Cricket will continue to test all colours of the rainbow to find one suitable for the right ball to be used in bad light or day-night Test matches.
International Cricket Council chief executive Dave Richardson admits it is an ongoing struggle, with no solution yet easily in sight, to prevent repeats of the scenes which saw England's run chase against Pakistan stopped in its tracks in the first Test.
Richardson, speaking at the ICC headquarters in Dubai, clarified reports that a 'greeny-yellow' ball may be the answer to the age-old snag of bad light.
A pink one is to be used in next month's inaugural day-night Test between Australia and New Zealand in Adelaide, and it seems that is still the front-running colour - but by no means the only one.
It is just two days since England's victory hopes in Abu Dhabi were dashed when a combination of gathering dusk, the Zayed Cricket Stadium floodlights and a traditional red ball convinced the umpires it was not feasible to play the scheduled final eight overs in which the tourists needed just 25 runs, with six wickets left, to go 1-0 up in the three-match series against Pakistan.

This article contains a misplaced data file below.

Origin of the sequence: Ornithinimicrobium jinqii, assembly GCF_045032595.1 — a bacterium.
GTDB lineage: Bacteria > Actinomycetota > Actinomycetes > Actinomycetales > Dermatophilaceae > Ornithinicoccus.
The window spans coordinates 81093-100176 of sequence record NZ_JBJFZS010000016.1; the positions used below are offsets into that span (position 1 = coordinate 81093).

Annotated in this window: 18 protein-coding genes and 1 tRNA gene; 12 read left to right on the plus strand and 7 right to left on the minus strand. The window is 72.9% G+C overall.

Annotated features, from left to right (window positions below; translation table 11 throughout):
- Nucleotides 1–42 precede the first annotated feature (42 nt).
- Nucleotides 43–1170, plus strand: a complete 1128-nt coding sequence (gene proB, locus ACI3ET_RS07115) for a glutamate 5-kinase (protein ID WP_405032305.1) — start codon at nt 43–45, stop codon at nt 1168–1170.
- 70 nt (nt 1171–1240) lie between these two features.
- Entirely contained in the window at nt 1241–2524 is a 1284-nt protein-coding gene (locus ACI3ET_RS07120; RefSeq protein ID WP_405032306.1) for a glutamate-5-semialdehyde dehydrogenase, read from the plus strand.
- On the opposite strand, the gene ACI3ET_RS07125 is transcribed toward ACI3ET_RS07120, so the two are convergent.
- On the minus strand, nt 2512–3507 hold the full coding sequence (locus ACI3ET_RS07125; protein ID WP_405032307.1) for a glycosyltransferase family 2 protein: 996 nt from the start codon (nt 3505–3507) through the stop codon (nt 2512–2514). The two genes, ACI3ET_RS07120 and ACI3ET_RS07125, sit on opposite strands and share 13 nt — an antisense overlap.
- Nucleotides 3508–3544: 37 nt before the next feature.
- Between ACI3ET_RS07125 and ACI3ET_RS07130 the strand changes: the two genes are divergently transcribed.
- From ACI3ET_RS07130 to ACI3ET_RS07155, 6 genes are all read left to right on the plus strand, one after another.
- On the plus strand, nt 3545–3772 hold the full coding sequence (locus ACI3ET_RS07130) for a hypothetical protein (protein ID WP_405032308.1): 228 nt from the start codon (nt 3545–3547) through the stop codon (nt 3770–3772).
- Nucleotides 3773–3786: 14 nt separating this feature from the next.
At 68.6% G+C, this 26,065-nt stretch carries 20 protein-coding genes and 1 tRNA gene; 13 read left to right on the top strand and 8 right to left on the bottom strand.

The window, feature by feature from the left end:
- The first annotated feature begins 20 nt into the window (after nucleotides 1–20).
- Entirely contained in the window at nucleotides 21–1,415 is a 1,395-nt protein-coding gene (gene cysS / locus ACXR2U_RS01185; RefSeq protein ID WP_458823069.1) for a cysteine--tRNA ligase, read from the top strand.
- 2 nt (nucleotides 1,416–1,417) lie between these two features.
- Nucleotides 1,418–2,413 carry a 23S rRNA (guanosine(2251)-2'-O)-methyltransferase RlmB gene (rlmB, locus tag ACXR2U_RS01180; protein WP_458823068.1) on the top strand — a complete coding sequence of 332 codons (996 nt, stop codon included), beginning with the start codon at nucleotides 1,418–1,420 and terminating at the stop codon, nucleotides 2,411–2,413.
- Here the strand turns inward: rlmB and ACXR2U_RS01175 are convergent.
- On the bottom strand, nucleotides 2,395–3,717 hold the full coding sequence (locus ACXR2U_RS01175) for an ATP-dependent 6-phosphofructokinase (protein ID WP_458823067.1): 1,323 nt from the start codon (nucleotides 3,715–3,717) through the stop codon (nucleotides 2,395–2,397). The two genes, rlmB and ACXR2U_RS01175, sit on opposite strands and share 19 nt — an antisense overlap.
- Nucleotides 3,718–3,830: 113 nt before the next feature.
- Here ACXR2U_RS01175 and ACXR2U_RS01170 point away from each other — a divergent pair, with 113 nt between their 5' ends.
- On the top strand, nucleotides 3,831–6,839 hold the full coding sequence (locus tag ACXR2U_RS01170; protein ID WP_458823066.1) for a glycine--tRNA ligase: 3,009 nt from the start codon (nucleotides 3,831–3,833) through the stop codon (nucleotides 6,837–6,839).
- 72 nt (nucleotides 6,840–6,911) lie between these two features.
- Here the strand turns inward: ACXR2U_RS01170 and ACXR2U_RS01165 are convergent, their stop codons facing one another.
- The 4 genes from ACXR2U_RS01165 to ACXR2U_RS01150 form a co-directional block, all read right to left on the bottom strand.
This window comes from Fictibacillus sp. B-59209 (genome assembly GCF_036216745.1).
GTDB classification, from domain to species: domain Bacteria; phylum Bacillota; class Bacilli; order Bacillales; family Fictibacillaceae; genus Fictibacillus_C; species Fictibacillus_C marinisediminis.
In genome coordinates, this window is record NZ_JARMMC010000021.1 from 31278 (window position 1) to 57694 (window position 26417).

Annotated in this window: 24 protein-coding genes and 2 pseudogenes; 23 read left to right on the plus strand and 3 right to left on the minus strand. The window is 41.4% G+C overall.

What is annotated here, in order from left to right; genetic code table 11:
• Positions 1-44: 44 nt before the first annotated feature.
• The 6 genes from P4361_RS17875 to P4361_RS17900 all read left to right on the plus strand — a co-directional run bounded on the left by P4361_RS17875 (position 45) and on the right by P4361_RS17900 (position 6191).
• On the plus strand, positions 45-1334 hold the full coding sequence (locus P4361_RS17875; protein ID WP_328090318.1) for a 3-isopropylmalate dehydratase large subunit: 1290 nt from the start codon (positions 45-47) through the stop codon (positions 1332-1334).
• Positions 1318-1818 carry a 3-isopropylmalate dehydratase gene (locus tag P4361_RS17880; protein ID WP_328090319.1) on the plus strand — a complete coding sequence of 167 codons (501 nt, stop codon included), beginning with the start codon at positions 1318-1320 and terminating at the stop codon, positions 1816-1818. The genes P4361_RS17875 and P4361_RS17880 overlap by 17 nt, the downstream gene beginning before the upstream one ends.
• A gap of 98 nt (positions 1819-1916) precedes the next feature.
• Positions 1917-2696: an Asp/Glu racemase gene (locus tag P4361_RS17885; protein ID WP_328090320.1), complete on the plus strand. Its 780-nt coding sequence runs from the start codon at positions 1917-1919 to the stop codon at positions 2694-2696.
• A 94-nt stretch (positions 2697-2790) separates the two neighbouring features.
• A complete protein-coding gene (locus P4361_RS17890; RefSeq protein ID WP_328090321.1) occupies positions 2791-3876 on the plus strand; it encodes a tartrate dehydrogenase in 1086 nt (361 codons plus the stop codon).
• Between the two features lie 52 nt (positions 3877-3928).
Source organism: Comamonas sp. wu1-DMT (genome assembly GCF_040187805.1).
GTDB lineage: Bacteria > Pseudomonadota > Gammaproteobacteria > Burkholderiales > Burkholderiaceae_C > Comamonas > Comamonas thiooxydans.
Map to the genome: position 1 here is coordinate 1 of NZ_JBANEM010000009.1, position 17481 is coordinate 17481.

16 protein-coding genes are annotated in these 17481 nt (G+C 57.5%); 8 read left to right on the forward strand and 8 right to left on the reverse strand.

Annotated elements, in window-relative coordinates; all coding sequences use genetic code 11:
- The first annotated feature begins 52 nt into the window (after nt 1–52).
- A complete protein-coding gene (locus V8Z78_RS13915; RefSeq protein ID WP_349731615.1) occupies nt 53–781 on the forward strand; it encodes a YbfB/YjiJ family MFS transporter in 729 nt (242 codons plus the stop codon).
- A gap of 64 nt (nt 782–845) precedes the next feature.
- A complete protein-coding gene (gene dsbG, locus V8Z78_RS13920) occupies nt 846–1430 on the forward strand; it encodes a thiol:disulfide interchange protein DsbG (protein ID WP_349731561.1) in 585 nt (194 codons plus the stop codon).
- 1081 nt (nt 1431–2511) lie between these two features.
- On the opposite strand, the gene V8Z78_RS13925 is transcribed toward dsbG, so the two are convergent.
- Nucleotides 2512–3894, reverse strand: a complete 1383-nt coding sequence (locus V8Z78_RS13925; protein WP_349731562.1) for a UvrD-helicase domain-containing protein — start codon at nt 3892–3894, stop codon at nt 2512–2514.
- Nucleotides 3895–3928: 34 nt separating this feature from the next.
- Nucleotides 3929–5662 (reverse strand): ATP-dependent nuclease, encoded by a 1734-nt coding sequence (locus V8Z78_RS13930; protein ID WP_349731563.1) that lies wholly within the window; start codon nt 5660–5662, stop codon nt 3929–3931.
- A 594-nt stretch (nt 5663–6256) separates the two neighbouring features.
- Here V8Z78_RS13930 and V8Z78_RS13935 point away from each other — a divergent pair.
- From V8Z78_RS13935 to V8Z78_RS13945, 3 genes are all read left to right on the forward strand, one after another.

Richardson was subsequently quoted as saying that a "pink or greeny yellow" ball may eventually solve the problem.
But in a press conference on Monday, he said: "I was just talking about a different-coloured ball, and said 'pink, yellow, green, whatever' ... nothing specific but more with the principle of trying to develop a different-coloured ball that you can see in day-night conditions or under floodlights, and one that lasts the pace."
A shade of green or yellow, in fact, seems one of the least likely possibilities.
Richardson added: "The ball wears out and gets dirty.
"So if it's a greeny-yellow type colour, and a dirty one, not a nice fluorescent one like a tennis ball, it's going to be difficult to see on a green pitch.
"We've trialled pink balls and orange balls before, and the yellow-green one has actually been trialled but found to be wanting, simply because as soon as it gets a little bit old it becomes dull and very difficult to see.
"We are pinning some hope on developing a ball, a different-coloured ball ... a pink ball, at this stage anyway.
"If we can use it for day-night Test cricket, it might be if it stays in a decent enough condition and can be of good enough quality and doesn't change the game too much - from a swing point of view etcetera - long term we can use that different-coloured ball for Test cricket in all matches."